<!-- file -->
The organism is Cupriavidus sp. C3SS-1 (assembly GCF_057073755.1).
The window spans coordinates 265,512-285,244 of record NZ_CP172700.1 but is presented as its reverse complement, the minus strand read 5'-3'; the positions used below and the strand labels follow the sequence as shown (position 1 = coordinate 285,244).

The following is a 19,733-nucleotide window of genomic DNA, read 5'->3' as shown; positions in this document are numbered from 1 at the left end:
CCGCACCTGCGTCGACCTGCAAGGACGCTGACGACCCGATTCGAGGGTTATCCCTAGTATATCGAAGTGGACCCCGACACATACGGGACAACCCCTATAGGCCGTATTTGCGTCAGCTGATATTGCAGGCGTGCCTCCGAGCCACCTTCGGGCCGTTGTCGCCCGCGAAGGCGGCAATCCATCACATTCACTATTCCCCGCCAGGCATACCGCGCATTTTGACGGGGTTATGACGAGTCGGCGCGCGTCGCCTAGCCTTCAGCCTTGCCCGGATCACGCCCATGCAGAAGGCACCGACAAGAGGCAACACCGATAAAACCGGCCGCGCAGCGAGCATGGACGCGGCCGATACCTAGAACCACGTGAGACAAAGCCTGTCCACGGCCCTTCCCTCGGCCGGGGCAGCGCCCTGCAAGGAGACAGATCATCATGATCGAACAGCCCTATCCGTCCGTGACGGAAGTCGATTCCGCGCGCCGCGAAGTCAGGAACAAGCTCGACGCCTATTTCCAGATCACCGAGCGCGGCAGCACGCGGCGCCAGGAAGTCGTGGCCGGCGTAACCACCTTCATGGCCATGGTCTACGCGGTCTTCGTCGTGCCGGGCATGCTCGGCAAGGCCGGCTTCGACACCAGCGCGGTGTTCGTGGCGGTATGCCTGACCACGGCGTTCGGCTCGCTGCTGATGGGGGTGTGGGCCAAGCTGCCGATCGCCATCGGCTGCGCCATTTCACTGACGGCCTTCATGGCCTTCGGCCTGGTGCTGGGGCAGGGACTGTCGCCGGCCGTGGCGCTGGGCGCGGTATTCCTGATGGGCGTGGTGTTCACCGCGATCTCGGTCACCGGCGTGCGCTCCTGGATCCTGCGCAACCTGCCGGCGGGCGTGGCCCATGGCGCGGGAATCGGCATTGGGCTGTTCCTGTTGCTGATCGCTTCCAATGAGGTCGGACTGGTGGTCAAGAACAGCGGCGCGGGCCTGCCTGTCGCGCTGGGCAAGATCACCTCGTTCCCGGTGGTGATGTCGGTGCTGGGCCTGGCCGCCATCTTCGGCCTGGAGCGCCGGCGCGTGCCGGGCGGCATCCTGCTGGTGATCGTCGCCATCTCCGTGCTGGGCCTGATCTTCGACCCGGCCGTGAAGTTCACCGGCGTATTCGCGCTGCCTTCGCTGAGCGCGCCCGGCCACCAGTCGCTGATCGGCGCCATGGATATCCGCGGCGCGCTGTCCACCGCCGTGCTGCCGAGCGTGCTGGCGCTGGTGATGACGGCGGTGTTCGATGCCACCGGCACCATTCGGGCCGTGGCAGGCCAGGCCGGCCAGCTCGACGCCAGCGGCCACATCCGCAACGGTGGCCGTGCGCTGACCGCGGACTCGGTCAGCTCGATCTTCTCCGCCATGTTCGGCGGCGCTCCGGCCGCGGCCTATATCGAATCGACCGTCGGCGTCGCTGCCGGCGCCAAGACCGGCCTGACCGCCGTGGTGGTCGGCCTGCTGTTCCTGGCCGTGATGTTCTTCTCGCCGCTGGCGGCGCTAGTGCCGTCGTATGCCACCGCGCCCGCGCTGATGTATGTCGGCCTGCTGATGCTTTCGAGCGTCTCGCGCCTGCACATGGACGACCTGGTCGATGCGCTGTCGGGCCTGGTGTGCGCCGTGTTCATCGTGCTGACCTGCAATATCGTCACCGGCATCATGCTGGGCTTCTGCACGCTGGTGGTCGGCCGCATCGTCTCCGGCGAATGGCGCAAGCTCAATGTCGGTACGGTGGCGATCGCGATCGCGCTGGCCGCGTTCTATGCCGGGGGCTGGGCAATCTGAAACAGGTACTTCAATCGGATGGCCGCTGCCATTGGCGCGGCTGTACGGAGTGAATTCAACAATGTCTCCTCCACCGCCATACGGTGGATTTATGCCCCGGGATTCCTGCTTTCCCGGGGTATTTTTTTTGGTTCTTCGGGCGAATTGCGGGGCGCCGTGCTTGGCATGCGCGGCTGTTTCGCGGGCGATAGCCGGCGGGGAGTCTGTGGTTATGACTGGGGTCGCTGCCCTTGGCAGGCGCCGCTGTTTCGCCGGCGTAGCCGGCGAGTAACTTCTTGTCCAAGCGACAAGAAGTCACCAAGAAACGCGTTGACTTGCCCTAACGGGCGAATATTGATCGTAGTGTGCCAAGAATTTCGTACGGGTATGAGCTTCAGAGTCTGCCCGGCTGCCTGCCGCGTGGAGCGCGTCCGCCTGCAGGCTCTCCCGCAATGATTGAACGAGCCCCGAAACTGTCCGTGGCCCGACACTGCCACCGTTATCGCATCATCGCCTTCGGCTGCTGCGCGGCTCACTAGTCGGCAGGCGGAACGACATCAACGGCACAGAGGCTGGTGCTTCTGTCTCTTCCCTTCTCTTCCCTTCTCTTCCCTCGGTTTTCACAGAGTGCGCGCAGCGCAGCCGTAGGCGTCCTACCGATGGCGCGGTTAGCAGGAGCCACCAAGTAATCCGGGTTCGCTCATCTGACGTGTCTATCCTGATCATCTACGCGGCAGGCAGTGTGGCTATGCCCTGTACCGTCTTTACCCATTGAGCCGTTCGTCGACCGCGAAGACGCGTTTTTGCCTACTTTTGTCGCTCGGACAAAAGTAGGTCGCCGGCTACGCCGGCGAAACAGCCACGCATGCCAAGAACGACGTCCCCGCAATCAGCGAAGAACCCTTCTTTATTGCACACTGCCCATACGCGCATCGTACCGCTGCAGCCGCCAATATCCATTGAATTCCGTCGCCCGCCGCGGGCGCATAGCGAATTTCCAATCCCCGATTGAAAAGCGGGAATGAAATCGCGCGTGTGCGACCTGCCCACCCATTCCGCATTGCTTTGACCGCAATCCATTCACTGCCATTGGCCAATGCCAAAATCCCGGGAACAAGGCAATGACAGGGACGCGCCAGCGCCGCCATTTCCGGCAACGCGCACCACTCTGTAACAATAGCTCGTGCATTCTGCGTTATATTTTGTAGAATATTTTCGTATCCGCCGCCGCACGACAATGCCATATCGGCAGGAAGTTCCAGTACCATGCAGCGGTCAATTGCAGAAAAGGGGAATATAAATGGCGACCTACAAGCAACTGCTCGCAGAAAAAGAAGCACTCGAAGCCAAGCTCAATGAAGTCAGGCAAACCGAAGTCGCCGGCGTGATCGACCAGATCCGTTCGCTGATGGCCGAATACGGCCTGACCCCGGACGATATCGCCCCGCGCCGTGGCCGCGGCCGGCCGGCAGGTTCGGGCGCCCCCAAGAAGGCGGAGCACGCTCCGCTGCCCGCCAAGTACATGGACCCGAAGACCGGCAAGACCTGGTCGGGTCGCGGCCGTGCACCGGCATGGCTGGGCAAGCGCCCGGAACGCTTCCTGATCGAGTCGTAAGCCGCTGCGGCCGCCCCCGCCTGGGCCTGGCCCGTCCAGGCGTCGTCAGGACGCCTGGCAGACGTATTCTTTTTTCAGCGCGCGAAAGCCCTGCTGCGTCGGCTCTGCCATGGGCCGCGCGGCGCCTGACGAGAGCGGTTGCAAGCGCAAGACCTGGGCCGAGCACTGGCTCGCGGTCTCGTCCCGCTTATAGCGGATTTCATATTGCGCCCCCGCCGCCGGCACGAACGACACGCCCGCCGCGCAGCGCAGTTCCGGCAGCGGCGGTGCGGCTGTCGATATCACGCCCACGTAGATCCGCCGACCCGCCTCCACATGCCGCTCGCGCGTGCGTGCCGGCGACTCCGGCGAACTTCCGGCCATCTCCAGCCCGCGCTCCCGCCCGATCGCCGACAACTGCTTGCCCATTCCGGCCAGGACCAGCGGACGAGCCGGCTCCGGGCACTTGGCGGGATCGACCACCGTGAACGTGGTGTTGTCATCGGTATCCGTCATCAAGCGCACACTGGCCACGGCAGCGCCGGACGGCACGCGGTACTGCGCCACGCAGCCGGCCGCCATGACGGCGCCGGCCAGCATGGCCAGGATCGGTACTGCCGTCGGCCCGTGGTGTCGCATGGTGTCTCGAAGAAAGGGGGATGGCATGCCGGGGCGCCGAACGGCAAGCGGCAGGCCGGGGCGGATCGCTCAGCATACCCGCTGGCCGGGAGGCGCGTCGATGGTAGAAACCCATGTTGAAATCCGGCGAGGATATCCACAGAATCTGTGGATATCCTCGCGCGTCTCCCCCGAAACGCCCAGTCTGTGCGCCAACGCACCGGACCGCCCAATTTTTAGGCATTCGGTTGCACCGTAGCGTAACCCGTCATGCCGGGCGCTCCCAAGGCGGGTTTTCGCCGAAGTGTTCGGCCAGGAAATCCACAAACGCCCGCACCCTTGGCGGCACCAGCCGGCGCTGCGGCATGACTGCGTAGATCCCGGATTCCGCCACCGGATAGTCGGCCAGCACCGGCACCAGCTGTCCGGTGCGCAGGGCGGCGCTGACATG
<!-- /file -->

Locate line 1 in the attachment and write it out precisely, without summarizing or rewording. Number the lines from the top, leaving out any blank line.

The organism is Cupriavidus sp. C3SS-1 (assembly GCF_057073755.1).